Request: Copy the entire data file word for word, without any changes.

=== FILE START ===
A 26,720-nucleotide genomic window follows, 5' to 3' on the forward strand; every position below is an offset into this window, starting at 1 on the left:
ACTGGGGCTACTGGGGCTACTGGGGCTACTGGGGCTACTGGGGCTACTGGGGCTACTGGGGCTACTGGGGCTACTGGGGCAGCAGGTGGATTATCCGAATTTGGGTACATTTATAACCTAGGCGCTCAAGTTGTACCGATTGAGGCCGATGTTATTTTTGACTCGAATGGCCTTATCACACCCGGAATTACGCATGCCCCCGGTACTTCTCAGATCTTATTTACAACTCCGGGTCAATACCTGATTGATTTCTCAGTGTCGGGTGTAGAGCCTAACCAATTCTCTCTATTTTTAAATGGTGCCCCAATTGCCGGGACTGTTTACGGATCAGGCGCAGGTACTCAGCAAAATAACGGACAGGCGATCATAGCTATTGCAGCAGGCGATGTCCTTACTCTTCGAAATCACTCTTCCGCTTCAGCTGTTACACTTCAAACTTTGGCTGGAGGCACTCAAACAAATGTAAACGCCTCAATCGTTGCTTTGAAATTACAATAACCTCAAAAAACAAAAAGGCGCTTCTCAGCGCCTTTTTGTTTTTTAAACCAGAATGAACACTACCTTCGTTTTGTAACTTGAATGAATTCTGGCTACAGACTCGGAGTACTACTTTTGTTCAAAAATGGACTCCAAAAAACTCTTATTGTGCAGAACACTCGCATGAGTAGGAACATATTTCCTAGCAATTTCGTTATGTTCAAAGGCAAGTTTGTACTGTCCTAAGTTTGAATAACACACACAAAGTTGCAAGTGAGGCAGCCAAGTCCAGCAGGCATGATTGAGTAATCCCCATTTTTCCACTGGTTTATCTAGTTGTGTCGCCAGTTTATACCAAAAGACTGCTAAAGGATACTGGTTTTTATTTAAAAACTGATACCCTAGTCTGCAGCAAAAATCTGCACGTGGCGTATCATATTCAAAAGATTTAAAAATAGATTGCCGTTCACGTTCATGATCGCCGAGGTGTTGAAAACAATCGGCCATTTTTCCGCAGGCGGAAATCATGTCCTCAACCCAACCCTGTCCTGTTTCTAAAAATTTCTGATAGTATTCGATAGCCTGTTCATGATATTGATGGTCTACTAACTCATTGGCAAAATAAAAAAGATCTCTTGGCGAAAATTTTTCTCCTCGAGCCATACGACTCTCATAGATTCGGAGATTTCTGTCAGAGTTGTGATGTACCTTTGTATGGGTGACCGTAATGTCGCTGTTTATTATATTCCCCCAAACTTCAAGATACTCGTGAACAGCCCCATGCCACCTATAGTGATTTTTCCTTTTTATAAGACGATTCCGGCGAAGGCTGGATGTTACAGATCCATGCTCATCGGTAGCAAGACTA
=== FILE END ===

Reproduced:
A 26,720-nucleotide genomic window follows, 5' to 3' on the forward strand; every position below is an offset into this window, starting at 1 on the left:
ACTGGGGCTACTGGGGCTACTGGGGCTACTGGGGCTACTGGGGCTACTGGGGCTACTGGGGCTACTGGGGCTACTGGGGCAGCAGGTGGATTATCCGAATTTGGGTACATTTATAACCTAGGCGCTCAAGTTGTACCGATTGAGGCCGATGTTATTTTTGACTCGAATGGCCTTATCACACCCGGAATTACGCATGCCCCCGGTACTTCTCAGATCTTATTTACAACTCCGGGTCAATACCTGATTGATTTCTCAGTGTCGGGTGTAGAGCCTAACCAATTCTCTCTATTTTTAAATGGTGCCCCAATTGCCGGGACTGTTTACGGATCAGGCGCAGGTACTCAGCAAAATAACGGACAGGCGATCATAGCTATTGCAGCAGGCGATGTCCTTACTCTTCGAAATCACTCTTCCGCTTCAGCTGTTACACTTCAAACTTTGGCTGGAGGCACTCAAACAAATGTAAACGCCTCAATCGTTGCTTTGAAATTACAATAACCTCAAAAAACAAAAAGGCGCTTCTCAGCGCCTTTTTGTTTTTTAAACCAGAATGAACACTACCTTCGTTTTGTAACTTGAATGAATTCTGGCTACAGACTCGGAGTACTACTTTTGTTCAAAAATGGACTCCAAAAAACTCTTATTGTGCAGAACACTCGCATGAGTAGGAACATATTTCCTAGCAATTTCGTTATGTTCAAAGGCAAGTTTGTACTGTCCTAAGTTTGAATAACACACACAAAGTTGCAAGTGAGGCAGCCAAGTCCAGCAGGCATGATTGAGTAATCCCCATTTTTCCACTGGTTTATCTAGTTGTGTCGCCAGTTTATACCAAAAGACTGCTAAAGGATACTGGTTTTTATTTAAAAACTGATACCCTAGTCTGCAGCAAAAATCTGCACGTGGCGTATCATATTCAAAAGATTTAAAAATAGATTGCCGTTCACGTTCATGATCGCCGAGGTGTTGAAAACAATCGGCCATTTTTCCGCAGGCGGAAATCATGTCCTCAACCCAACCCTGTCCTGTTTCTAAAAATTTCTGATAGTATTCGATAGCCTGTTCATGATATTGATGGTCTACTAACTCATTGGCAAAATAAAAAAGATCTCTTGGCGAAAATTTTTCTCCTCGAGCCATACGACTCTCATAGATTCGGAGATTTCTGTCAGAGTTGTGATGTACCTTTGTATGGGTGACCGTAATGTCGCTGTTTATTATATTCCCCCAAACTTCAAGATACTCGTGAACAGCCCCATGCCACCTATAGTGATTTTTCCTTTTTATAAGACGATTCCGGCGAAGGCTGGATGTTACAGATCCATGCTCATCGGTAGCAAGACTA